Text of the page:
John Skinner is the author of Fishing the Bucktail and A Season on the Edge. He’s the creator of the fishing log software FishersLog. He’s a consistent producer of trophy striped bass and holds the current New York State false albacore record.
I think what draws me the most to bucktailing is that this one simple lure consisting of little more than a hook, a little lead, and some hair can catch just about anything that swims and in just about all conditions that we face from surf or boat. Even though the open beach bass I was catching in October and November were focused on sandeels, they almost always responded well to bucktails. Given that the fish were around for more than a month, I was able to get video of catching bass on bucktails across pretty much the whole progression of conditions. Starting with calm wind and surf, to a stiff rising wind-driven chop, to a rough and windy blow, to the aftermath of the blow with the residual swells and sweep. Below are those four videos in order. Enjoy. It beats watching or waiting for snow.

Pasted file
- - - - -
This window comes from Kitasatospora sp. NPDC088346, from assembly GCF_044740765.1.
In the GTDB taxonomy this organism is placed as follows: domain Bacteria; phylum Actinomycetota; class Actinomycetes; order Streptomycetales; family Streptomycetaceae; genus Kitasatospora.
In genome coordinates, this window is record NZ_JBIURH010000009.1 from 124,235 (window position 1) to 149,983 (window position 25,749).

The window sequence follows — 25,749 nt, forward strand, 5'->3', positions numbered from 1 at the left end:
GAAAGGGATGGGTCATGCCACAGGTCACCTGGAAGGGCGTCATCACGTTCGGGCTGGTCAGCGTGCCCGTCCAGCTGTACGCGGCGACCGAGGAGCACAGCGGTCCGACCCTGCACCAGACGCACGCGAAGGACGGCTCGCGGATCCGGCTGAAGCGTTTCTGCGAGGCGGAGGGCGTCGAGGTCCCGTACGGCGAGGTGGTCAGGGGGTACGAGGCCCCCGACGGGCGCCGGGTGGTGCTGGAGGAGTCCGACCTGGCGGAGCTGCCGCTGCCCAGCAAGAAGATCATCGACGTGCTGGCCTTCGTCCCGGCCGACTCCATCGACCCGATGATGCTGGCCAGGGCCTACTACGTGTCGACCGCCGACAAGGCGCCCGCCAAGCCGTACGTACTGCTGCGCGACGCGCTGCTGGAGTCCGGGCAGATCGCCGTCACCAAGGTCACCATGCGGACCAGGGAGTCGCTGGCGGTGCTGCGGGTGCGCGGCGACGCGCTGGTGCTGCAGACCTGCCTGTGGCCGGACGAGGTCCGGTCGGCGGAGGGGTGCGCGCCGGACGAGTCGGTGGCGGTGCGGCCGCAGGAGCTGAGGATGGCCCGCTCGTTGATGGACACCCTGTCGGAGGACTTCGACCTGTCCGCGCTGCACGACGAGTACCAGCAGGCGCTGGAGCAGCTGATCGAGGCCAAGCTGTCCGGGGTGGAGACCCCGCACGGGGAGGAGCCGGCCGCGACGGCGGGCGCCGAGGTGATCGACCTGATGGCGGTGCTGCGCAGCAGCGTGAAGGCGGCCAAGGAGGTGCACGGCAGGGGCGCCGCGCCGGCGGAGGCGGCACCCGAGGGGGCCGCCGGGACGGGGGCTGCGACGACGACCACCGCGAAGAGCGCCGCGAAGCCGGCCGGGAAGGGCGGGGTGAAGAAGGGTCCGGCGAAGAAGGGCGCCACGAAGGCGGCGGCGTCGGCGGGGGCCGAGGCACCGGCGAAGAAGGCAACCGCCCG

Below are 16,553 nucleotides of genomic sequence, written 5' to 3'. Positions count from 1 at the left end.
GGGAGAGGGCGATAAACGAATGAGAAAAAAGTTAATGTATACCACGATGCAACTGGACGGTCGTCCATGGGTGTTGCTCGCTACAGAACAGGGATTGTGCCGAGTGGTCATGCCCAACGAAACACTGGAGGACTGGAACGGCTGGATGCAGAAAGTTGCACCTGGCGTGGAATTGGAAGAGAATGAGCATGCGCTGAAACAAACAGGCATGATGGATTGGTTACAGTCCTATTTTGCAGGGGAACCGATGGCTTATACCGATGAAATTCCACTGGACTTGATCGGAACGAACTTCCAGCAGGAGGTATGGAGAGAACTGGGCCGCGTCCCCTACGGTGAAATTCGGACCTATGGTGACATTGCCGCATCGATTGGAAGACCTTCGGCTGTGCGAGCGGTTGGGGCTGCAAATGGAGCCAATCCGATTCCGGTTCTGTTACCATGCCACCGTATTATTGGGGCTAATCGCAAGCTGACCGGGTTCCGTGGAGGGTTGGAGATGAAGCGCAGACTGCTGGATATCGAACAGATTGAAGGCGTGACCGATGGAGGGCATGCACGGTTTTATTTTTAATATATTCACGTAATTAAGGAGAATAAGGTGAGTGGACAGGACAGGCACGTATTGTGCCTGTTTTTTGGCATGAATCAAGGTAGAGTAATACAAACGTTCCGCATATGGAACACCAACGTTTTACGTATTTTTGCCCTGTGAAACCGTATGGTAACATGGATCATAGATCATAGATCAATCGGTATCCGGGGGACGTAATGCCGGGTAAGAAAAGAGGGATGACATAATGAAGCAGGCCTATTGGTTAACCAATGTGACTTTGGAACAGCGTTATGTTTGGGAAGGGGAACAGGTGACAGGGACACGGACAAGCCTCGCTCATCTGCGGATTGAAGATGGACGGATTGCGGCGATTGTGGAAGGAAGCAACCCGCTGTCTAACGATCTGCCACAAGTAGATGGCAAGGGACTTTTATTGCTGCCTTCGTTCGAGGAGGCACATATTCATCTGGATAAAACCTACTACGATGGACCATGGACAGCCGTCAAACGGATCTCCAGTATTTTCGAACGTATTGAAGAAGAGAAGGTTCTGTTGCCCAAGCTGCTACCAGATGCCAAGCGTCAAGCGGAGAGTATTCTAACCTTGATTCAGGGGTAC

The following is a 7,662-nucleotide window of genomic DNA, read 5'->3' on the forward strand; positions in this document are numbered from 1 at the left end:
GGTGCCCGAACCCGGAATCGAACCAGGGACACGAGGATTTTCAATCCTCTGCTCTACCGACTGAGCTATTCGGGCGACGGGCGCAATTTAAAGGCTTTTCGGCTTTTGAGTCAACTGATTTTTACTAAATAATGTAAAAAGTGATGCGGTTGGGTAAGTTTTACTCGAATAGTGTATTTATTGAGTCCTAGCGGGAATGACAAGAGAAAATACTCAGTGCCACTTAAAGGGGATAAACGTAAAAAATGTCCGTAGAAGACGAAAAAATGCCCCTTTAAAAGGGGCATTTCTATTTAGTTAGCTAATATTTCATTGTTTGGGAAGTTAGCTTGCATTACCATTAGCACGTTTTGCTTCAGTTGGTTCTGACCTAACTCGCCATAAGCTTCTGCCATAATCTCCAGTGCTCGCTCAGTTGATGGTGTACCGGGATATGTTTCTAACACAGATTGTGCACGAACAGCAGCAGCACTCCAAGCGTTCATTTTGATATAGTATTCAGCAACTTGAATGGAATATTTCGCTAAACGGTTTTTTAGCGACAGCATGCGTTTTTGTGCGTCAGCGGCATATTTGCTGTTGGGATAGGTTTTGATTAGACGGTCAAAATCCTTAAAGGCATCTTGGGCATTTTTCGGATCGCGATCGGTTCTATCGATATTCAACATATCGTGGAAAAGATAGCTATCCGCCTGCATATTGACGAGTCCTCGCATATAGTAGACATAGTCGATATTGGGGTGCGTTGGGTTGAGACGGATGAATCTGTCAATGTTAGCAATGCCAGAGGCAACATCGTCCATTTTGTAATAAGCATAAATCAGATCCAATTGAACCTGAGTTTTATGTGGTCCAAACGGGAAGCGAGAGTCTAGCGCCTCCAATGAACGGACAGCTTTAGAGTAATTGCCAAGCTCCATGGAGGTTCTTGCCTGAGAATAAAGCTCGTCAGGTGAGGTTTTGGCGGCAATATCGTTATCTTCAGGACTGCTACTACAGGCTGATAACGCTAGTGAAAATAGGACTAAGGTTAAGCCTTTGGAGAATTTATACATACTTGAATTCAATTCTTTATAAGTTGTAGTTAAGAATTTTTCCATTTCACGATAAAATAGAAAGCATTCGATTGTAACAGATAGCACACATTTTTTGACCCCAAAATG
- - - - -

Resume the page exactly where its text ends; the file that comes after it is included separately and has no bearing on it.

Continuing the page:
I just cleaned out my truck, which is how I formalize the end of a season. I literally had to get the sand out with a small shovel. I'm happy about that. It means I spent a lot of time on the beach. I'll do a season recap at some point, but I guess a lot of us can't complain about the 5 or 6 week stretch when there were fish on a fair portion of Long Island's South Shore. The nice thing about having a relatively long period of time with fish on the beach is that the fish are there through a variety of conditions. This was an extremely calm fall, with no significant effects from named storms and really not too many days with winds over 20 knots. There were some exceptions, and the video below was shot on one of those days where you might step out of the truck, take three casts that fall well short of anything but white water, and then get back in the truck. I'm not sure if that's why no one was fishing this particular trip that started around 4 pm on an early November day. The wind was strong onshore, and much of the beach was whitewater. For whatever reason, I was able to drive for several miles over sand that had been fished heavily for the preceding couple of weeks without seeing a single angler with a line in the water. There were a few trucks, but no one actually fishing. It all looked good to me, and the fish were happily taking my bucktails in the turbulence. The video below is #3 of a 4-part sand bucktailing video series. The other two on my YouTube channel cover bucktailing calm wind and surf, and then calm surf but a strong onshore wind. I've posted them in earlier blog posts. The 4th one will be the day following this trip when the wind was on my back but there were sizable swells.